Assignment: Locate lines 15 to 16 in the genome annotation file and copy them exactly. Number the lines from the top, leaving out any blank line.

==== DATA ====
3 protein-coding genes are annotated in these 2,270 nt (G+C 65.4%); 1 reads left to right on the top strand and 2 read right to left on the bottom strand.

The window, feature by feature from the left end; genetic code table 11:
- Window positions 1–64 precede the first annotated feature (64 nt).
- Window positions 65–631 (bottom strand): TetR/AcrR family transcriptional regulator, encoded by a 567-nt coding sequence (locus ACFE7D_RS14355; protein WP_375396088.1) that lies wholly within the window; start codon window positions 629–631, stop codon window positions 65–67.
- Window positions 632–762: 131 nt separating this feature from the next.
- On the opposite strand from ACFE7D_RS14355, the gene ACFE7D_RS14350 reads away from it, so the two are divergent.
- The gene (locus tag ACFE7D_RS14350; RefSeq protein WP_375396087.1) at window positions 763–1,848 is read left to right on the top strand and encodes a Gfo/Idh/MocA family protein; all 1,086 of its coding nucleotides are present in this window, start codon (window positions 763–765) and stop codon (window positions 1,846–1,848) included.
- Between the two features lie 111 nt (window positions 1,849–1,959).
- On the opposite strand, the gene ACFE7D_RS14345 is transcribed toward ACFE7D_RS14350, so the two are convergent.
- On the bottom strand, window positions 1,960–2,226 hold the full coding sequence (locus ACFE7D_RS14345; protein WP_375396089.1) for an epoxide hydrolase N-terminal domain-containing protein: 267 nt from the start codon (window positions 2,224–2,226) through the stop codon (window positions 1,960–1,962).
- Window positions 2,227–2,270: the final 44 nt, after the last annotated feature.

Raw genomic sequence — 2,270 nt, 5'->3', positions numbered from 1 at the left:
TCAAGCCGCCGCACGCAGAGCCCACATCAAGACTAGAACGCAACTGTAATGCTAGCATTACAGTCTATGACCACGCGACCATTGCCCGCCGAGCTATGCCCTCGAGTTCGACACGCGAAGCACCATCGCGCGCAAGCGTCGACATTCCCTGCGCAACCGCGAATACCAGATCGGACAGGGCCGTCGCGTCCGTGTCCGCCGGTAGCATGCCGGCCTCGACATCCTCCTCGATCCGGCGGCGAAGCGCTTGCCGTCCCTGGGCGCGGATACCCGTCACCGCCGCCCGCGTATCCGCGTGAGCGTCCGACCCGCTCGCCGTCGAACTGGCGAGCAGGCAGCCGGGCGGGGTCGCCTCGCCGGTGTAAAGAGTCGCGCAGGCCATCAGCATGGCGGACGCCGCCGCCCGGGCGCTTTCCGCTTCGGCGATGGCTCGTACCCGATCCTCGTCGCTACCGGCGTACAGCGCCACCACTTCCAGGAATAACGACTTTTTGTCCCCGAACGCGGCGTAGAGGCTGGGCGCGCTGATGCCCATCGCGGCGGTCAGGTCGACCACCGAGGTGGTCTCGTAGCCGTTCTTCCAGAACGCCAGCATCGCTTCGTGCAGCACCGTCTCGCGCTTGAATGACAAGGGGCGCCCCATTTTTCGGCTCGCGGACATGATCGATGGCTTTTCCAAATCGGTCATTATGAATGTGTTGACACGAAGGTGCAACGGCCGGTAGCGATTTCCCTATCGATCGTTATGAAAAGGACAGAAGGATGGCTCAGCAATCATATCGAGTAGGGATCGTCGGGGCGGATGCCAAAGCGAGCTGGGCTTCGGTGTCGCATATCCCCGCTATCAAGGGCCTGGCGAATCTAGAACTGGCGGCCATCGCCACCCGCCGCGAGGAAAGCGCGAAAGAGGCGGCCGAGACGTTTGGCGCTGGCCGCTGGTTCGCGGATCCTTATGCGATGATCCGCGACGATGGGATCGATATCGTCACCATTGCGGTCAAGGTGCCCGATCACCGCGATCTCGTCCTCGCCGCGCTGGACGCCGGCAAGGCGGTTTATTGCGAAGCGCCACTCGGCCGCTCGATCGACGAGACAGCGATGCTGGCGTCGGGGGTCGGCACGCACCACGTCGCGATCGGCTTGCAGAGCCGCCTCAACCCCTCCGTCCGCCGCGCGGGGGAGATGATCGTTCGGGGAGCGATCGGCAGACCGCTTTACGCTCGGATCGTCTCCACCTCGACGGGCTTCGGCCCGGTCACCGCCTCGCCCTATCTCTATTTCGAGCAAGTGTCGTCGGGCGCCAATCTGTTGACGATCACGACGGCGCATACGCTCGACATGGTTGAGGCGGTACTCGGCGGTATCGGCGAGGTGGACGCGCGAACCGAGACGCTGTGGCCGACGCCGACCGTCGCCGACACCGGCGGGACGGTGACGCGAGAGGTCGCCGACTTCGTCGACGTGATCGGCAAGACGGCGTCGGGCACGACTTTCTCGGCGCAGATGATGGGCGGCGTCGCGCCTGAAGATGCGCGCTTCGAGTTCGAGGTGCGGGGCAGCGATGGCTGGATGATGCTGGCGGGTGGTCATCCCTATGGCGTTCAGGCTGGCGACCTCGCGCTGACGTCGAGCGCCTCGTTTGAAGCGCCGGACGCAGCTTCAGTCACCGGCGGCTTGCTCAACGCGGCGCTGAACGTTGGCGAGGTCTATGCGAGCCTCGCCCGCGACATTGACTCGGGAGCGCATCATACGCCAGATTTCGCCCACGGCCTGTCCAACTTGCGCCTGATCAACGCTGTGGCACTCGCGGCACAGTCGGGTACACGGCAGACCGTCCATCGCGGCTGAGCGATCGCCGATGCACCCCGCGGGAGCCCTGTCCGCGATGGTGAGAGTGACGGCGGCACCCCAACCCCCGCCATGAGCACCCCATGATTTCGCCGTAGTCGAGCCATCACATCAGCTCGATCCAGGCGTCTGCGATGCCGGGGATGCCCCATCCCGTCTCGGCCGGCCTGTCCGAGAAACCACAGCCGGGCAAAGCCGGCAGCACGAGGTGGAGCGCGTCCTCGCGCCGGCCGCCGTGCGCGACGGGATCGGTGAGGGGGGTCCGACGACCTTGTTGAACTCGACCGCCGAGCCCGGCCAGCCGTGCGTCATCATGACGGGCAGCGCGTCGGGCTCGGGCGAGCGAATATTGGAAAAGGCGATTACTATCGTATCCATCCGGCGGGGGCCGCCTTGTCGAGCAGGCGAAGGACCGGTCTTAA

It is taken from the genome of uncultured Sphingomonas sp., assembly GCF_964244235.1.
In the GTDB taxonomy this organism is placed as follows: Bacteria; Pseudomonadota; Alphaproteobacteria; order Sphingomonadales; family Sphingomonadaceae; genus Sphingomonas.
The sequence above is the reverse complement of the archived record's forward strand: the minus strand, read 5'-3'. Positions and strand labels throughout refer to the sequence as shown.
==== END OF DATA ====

In the GTDB taxonomy this organism is placed as follows: Bacteria; Pseudomonadota; Alphaproteobacteria; order Sphingomonadales; family Sphingomonadaceae; genus Sphingomonas.
The sequence above is the reverse complement of the archived record's forward strand: the minus strand, read 5'-3'. Positions and strand labels throughout refer to the sequence as shown.